How to Use a Soup Maker

Abundant in nutrients and low in calories, soups are hearty meals you can indulge in every day, especially if you also invest in a soup maker. They will be especially appreciated on cold winter days, and are a great way to gather the family together after a long day away from home. 

If you already own a soup maker, or are considering investing in one, you may be unsure how to use it, and whether you simply chuk everything into it, or if there is some prep involved. 

Here are the 7 steps to using a soup maker, that will ensure all of your soups taste nothing short of magnificent. 

1. Read the User Manual First

Back in high school, a teacher gave us a test consisting of 30 questions we were supposed to answer in less than a minute. Sounds impossible, right? 

The first question however wasn’t actually a question, but an instruction telling us to read through all the questions first, and only then fill in our answers. The second one demanded our first name, the third our last name, and so on. The answers were easy and short, but the time constraint was very limiting.

You’d think most of the class failed, as there wasn’t enough time to get to question 30. Actually, most of the class failed because they didn’t adhere to the instructions and read through to question 30, which instructed us to only answer the first one, and forget about the others. 

Moral of the story: always read the instructions and user manuals that come with an appliance. They may be tedious and boring, but they will tell you everything you need to know, and save you valuable time later on, when you need to dig the manual out in order to check what a certain button does. 

2. Prepare Your Ingredients 

Before you actually fire up your soup maker, you have to prepare the ingredients and make them soup maker-ready. This means chopping the vegetables into smaller pieces to make them fit into the appliance and shorten the cooking time (the bigger they are, the longer they’ll need to be cooked). It is also important that the pieces are of the same or similar size so that they all cook evenly.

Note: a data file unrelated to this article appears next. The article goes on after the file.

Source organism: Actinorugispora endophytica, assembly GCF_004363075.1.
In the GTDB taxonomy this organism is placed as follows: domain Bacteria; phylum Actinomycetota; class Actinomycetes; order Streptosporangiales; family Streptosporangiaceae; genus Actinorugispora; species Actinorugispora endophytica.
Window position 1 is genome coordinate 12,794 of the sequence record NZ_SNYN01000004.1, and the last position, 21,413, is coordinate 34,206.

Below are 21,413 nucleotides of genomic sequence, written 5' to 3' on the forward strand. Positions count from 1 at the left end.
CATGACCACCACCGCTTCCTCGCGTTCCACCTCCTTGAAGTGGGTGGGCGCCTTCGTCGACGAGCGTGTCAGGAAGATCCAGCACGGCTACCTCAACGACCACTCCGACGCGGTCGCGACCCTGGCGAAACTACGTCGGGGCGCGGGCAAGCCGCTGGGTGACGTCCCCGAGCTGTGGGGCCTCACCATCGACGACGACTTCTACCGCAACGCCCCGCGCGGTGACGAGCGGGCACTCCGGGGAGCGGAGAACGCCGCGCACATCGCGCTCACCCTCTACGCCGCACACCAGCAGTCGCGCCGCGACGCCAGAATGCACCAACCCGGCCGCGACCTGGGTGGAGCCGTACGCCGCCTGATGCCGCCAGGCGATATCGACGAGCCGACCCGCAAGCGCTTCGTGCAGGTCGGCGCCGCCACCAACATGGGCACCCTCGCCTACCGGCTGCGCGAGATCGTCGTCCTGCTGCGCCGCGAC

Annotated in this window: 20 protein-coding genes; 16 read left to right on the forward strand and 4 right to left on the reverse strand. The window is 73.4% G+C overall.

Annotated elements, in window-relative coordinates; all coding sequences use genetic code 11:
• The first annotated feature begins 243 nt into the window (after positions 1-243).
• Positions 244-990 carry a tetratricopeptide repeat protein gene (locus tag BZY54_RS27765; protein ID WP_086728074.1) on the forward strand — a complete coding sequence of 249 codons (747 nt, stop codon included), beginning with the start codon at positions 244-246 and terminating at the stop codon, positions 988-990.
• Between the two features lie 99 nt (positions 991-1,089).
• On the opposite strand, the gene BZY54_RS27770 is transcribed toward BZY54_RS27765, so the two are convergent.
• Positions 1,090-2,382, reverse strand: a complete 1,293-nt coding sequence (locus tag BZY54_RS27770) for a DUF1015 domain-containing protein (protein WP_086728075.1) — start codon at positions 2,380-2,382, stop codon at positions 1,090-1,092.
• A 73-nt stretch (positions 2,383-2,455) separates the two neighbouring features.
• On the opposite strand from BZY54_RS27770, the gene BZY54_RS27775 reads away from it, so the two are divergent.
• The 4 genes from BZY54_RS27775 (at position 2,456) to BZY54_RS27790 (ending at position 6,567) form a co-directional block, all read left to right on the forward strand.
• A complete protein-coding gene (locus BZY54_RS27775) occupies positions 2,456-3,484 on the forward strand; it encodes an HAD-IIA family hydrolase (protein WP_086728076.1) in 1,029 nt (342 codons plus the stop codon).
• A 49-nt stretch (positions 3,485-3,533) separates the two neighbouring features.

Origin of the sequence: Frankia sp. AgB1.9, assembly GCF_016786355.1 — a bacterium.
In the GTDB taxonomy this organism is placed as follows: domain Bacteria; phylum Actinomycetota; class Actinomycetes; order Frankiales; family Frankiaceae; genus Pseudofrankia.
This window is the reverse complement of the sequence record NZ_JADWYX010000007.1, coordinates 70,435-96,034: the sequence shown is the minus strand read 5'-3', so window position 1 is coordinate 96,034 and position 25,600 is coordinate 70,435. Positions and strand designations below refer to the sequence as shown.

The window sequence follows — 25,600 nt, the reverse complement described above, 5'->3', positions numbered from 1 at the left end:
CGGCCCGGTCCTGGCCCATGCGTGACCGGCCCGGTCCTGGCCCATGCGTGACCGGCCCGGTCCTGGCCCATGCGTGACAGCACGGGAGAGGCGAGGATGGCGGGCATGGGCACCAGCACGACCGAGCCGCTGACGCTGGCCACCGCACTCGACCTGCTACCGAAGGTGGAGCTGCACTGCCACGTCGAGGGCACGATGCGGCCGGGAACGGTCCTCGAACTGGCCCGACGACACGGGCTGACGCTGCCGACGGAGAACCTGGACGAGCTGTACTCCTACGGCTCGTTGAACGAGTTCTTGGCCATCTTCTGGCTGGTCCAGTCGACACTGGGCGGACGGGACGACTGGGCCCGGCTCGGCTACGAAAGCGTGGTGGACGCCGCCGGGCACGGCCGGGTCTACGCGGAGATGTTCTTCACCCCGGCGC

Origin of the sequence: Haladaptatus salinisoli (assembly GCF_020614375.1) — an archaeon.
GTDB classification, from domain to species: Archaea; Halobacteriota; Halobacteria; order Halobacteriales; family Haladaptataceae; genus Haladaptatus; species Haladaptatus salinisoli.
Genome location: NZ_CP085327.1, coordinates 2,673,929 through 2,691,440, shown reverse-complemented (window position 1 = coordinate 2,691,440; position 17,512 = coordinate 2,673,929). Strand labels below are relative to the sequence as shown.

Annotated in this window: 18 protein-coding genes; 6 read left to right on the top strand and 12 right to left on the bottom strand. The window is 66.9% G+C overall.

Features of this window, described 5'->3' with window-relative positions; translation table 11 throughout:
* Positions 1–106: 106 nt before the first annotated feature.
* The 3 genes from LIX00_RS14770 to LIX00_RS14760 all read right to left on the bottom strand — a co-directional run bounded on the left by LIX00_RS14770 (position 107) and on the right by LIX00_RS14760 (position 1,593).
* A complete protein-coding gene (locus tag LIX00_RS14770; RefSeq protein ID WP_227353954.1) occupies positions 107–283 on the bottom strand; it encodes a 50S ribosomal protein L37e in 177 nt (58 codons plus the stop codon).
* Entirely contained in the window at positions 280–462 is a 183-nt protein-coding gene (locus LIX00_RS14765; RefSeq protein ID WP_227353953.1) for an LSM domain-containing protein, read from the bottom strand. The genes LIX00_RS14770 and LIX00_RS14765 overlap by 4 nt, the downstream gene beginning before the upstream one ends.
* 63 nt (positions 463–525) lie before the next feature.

Frozen food is usually already cut into smaller chunks anyway, so you won’t have to worry about that. However, you will have to keep in mind that, although you can put a smaller amount of frozen items into your soup maker, it is not advisable to use frozen food only. A large amount of frozen items will prolong the cooking time and more importantly, it can damage the blades and even ruin the appliance for good. 

3. Saute the Meat (and Vegetables)

Unless your soup maker specifically says that you can put a small amount of raw meat directly into it, refrain from doing so. 

In most cases, all meat should be cooked before it goes into the soup maker. As for your vegetables, you don’t need to saute them (as they can be properly cooked by your soup maker) but some people claim that this is crucial for making your soups taste better. 

The process of sauteing (which basically means frying) with a little bit of oil or even some butter intensifies the taste and adds an additional layer of flavour, as the sugar from the veggies gets released and caramelised in the process.

It is worth noting that there are soup makers that come equipped with an in-built saute function, which can be used to accomplish this step.